A familiar debate will now begin over whether she should be prosecuted, echoing the arguments over the prosecution of elderly Nazi war criminals. Does time extenuate such a transgression? Does her motivation - "misguided rather than evil" in the words of the academic who unmasked her - dilute the offence? Or does a society need to send out firm signals on such crimes? Can motive be separated from outcome? Should she be subjected to a full trial, but be treated with compassion if found guilty? What best serves the "public interest"? And so on.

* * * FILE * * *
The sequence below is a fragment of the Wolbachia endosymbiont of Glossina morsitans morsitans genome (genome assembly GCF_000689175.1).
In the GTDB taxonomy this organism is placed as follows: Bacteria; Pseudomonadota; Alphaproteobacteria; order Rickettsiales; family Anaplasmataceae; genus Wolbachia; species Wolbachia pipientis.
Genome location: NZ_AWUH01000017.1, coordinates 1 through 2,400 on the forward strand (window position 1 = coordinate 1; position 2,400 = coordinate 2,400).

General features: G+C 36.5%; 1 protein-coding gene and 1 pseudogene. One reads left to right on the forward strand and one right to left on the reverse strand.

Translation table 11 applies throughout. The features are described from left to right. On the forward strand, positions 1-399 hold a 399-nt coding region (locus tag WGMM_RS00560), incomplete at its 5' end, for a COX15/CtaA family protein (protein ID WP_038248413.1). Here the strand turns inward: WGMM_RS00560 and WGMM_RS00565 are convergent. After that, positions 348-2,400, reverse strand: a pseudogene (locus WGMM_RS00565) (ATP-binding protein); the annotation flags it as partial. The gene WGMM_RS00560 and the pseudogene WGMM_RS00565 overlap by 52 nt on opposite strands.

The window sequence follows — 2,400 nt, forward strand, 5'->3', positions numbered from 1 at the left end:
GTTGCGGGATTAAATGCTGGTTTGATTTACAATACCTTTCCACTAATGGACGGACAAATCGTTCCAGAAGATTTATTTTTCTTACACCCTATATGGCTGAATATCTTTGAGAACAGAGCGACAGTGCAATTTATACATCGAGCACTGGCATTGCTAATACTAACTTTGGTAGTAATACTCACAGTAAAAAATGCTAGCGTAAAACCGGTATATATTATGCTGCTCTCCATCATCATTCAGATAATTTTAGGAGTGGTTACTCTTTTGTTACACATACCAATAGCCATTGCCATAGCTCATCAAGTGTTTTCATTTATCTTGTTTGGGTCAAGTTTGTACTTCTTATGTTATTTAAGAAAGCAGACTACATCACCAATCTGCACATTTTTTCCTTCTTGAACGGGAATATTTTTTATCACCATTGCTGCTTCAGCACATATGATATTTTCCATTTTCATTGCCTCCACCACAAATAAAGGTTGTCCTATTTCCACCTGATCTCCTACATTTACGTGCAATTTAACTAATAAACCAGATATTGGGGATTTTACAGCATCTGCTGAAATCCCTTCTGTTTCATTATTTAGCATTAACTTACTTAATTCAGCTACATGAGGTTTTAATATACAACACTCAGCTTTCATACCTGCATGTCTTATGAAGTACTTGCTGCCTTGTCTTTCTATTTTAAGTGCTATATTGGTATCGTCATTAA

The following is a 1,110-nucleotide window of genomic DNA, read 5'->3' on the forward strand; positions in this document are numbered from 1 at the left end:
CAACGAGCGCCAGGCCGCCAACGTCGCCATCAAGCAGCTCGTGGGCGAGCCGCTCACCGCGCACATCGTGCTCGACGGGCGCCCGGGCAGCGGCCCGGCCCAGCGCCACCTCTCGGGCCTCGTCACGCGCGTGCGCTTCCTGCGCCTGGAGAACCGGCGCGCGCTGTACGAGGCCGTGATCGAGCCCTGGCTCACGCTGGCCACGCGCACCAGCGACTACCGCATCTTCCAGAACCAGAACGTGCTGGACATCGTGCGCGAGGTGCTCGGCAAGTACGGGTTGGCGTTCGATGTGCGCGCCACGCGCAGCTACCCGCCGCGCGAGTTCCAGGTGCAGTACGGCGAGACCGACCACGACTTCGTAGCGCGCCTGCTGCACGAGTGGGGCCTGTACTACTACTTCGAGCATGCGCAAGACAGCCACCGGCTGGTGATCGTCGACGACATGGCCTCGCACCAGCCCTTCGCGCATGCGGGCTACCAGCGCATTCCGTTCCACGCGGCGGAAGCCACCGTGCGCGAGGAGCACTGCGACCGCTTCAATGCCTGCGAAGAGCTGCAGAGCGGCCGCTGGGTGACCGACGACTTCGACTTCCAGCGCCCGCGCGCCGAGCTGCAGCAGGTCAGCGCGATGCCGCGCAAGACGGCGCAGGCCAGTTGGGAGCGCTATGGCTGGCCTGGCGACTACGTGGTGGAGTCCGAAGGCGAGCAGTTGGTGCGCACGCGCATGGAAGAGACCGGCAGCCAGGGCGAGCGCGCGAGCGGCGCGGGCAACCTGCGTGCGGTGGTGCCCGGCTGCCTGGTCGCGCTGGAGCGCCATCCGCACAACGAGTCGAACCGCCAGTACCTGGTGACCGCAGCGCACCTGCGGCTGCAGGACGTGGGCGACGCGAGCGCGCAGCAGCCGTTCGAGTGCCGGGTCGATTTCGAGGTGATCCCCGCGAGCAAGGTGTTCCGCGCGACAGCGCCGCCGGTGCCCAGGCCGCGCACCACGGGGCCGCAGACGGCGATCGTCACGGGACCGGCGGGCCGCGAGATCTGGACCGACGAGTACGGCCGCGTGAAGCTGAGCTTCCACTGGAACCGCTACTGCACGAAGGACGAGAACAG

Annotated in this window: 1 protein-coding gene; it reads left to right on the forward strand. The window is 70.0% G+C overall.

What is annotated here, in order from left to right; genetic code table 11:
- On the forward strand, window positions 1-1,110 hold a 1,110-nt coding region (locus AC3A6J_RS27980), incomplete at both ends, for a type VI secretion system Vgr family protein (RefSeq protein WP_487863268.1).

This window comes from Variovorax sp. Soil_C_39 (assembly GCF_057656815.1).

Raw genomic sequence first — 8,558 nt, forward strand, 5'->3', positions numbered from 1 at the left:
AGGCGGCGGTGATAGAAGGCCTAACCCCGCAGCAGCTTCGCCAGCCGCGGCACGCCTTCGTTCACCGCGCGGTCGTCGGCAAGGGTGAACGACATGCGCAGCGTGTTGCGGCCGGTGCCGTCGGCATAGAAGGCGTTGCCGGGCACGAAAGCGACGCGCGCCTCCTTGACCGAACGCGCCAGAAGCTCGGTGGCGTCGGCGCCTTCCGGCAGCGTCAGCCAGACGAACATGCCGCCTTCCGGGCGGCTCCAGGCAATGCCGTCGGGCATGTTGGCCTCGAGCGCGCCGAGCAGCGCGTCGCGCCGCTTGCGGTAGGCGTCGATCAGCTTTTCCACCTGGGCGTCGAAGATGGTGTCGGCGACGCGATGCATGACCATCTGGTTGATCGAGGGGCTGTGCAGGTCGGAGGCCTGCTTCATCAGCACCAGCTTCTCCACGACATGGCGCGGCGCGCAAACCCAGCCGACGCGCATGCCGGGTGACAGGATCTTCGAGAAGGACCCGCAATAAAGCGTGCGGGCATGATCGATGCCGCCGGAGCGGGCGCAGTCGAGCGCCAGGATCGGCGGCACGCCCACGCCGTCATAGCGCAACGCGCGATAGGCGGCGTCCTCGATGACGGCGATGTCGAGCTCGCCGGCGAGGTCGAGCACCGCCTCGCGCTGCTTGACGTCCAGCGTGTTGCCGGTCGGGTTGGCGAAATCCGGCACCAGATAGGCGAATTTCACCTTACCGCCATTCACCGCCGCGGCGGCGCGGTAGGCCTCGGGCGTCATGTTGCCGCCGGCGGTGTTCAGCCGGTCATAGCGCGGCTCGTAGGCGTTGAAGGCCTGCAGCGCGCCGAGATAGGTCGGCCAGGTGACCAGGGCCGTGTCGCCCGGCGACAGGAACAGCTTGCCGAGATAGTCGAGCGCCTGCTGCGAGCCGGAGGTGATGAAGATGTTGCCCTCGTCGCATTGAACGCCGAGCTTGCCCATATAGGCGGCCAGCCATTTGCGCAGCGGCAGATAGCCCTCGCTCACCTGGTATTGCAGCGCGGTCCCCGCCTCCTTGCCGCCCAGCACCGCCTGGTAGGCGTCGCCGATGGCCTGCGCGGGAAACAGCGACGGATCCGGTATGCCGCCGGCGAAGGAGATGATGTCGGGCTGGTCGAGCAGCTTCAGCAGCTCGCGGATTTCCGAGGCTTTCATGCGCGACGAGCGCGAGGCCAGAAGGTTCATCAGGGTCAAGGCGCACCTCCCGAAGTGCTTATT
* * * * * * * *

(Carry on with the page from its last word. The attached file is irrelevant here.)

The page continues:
But what perhaps most typically reflects our national way of doing things is the manner in which the information came out. The KGB defector who supplied the information about Mrs Norwood was debriefed by MI5 and MI6. They jointly decided to leak the information to a favoured academic, Christopher Andrew, who then did a deal with publishers, television and a newspaper. The rest of the academic world is incensed at such partial leaking. It is not the first time this has happened. Another scholar, Gordon Brook-Shepherd, was the object of similar resentment over his book on the Western Secret Service and the Bolsheviks last year. It all contrasts, as ever, with the way such public records are released in the United States, where everything is made available to all academics and members of the public at once. In Britain, you see, we are as keen on spin-doctoring the past as the present.Reuse content